XPath Basics

This product uses XPath (XML Path Language) to specify and process elements of data schema. These data schema are either process variables or input schema for an activity. You can also use XPath to perform basic manipulation and comparison of strings, numbers, and boolean.

To use XPath in the product, you need to be familiar with the basic XPath concepts. However, to learn more about XPath when building complex expressions refer to the XPath specification from http://www.w3.org/

Addressing Schema Elements

All data source and activity input are represented as an XML schema. The data is represented as a schema tree regardless of where the data is derived from or its format. The data can either be simple (strings, numbers, boolean, and so on), or it can be a complex element. Complex elements are structures that contain other schema elements, either simple elements or other complex elements. Both simple and complex elements can also repeat. That is, they can be lists that store more than one element of the type specified.

XPath is used to specify which schema element you refer to. For example, the following schema might be available for an activity’s input.

Schema Elements in Data Source


The data source area of the example Input tab shows the output schema of the activities in the process. There are two output schema, each a root node in the data source area: Read-Shipping-Costs-file and Parse-Shipping-Costs-file. Each of these schema has its own associated structure, for example, Read-Shipping-Costs-file has a set of simple values and Parse-Shipping-Costs-file has simple data and other complex data.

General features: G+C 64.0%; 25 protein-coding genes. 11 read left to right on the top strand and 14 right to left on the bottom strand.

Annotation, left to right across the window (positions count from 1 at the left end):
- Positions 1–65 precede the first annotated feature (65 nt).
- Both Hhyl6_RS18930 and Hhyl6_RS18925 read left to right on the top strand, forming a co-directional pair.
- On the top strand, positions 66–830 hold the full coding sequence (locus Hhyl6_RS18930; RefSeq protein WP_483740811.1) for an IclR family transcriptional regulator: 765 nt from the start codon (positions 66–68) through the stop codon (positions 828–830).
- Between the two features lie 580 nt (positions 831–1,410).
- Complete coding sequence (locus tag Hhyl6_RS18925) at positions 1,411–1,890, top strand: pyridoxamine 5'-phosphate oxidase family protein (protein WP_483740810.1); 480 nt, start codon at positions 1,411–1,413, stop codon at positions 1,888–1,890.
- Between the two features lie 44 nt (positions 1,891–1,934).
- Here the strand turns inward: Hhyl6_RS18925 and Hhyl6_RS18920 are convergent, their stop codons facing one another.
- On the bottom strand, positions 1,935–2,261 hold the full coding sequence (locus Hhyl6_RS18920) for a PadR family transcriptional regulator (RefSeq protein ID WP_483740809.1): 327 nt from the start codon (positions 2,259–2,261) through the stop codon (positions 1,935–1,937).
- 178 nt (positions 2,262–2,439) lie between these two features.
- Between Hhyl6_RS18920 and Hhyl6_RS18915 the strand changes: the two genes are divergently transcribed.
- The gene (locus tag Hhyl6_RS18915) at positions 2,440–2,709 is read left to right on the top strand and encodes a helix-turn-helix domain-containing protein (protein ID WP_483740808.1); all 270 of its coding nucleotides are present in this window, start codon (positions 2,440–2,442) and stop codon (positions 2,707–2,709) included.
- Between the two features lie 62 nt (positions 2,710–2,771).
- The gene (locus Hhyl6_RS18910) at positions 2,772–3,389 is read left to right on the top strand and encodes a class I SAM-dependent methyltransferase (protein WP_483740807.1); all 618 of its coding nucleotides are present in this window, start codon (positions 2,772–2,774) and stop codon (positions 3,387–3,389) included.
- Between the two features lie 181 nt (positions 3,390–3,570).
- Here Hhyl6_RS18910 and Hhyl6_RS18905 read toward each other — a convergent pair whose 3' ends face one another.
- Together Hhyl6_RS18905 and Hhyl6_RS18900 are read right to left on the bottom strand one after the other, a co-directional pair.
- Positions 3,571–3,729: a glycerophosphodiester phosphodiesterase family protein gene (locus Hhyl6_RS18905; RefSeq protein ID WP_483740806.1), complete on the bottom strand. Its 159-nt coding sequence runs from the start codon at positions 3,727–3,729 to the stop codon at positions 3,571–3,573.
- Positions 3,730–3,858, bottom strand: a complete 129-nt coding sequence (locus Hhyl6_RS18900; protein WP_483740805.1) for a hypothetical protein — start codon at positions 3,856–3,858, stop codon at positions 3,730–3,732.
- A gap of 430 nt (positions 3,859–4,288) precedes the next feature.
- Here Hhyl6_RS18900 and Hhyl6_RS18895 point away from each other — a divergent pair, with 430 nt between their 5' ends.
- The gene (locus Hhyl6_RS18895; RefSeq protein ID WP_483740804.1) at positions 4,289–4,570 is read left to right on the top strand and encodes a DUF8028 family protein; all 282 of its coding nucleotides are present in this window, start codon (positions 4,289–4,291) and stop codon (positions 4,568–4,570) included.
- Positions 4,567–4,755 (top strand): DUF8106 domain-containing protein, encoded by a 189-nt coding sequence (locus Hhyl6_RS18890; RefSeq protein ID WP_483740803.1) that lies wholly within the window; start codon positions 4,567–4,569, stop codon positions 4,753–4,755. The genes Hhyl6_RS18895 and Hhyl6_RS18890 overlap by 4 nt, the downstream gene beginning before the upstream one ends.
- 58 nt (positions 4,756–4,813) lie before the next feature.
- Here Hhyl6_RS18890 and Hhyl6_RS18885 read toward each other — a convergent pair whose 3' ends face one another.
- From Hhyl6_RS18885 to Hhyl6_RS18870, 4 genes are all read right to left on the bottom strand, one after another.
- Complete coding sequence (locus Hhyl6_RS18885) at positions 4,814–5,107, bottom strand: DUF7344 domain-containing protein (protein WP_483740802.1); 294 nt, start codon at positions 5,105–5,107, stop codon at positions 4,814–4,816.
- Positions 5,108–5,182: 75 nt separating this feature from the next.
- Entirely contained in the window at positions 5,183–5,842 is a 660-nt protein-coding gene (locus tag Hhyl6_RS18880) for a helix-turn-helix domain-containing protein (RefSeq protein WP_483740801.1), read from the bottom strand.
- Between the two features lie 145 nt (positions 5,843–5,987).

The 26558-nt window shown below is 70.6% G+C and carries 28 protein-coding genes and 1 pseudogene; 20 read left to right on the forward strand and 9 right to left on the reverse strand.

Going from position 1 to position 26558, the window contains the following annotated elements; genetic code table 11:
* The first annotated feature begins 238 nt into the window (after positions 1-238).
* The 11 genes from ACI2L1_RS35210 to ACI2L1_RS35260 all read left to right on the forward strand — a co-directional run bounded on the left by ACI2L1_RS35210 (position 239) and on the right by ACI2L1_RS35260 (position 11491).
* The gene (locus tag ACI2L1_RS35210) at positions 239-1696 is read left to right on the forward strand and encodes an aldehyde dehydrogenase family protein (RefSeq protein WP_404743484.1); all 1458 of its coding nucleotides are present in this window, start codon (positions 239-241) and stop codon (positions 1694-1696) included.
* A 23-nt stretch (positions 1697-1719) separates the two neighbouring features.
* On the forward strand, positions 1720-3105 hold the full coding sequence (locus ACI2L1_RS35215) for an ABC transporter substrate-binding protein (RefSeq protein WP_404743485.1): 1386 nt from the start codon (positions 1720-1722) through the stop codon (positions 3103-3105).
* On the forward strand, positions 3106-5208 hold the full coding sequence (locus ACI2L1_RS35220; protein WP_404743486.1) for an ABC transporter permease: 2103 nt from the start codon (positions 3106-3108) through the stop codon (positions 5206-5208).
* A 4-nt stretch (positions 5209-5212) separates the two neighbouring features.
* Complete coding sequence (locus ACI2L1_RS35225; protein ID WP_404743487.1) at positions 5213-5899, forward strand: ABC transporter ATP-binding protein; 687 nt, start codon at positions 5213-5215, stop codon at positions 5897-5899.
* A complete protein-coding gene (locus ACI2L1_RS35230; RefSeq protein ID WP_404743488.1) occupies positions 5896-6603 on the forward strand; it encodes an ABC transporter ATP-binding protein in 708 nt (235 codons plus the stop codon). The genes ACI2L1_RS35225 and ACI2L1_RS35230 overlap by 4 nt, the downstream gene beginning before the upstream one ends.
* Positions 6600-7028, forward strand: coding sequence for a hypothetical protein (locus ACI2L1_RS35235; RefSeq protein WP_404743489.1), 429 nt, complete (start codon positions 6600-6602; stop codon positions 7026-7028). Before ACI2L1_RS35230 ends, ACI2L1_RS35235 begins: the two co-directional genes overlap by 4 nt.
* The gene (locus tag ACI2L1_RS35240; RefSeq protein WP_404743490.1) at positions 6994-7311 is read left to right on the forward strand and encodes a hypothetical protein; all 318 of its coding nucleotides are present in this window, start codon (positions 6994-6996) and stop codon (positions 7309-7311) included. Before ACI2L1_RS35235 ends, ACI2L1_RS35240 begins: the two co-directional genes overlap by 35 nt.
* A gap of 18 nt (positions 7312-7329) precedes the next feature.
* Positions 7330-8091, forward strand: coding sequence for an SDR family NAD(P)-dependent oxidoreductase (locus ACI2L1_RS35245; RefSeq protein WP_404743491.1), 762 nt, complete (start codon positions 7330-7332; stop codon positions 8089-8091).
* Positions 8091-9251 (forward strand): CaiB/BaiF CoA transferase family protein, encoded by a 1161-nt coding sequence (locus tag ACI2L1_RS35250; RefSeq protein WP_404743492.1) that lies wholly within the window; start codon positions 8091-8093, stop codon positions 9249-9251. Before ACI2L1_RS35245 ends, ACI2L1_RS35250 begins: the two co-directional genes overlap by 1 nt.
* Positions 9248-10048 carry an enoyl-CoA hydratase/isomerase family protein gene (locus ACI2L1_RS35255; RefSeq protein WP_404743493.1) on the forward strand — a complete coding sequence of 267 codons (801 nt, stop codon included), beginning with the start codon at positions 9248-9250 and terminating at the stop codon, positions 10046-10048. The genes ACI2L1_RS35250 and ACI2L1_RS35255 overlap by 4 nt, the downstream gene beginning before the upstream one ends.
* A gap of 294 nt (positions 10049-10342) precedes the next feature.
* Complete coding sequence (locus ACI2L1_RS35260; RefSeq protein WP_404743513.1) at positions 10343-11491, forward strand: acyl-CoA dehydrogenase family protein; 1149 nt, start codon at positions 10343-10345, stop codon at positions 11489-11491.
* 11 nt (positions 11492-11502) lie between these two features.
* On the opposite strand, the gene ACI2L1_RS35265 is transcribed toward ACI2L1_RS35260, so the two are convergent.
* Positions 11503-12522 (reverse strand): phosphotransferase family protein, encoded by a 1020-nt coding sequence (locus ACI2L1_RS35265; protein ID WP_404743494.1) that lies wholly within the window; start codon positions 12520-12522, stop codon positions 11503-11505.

To reference a particular data item in any of these schema, start with the root node and then use slashes (/) to indicate a path to the desired data element. For example, if you want to specify the region attribute in the destination complex element that is in the Parse-Shipping-Costs-file node, use the following syntax:

$Parse-Shipping-Costs-file/destination[<< Filter >>]/region

The path starts with a dollar ($) sign to indicate it begins with a root node and continues with node names using slashes, like a file or directory structure, until reaching the desired location name.

Namespaces

Some schema elements need to be prefixed with their namespace. The namespace is automatically added to elements that require this element when creating mappings on the Input tab of an activity or when dragging and dropping data in the XPath builder.

Search Predicates

An XPath expression can have a search predicate. The search predicate is used to locate a specific element in a repeating schema element. For example, the $Parse-Shipping-Costs-file/destination/region item is a repeating element. To select only the first item in the repeating element, specify the following:

$Parse-Shipping-Costs-file/destination[1]

The [1] specifies the first element of a repeating item. Sub-items can also be examined and used in a search predicate. For example, to select an element whose destinationID is equal to "3A54", specify the following:

$Parse-Shipping-Costs-file/destination["3A54"]

See the online documentation available in the XPath Builder for a list of the available operators and functions in PATH.

You can also use the Custom XPath Function Wizard to create your custom XPath function group. For more information, refer to Creating Custom XPath Functions topic in the Bindings and Palettes Reference guide.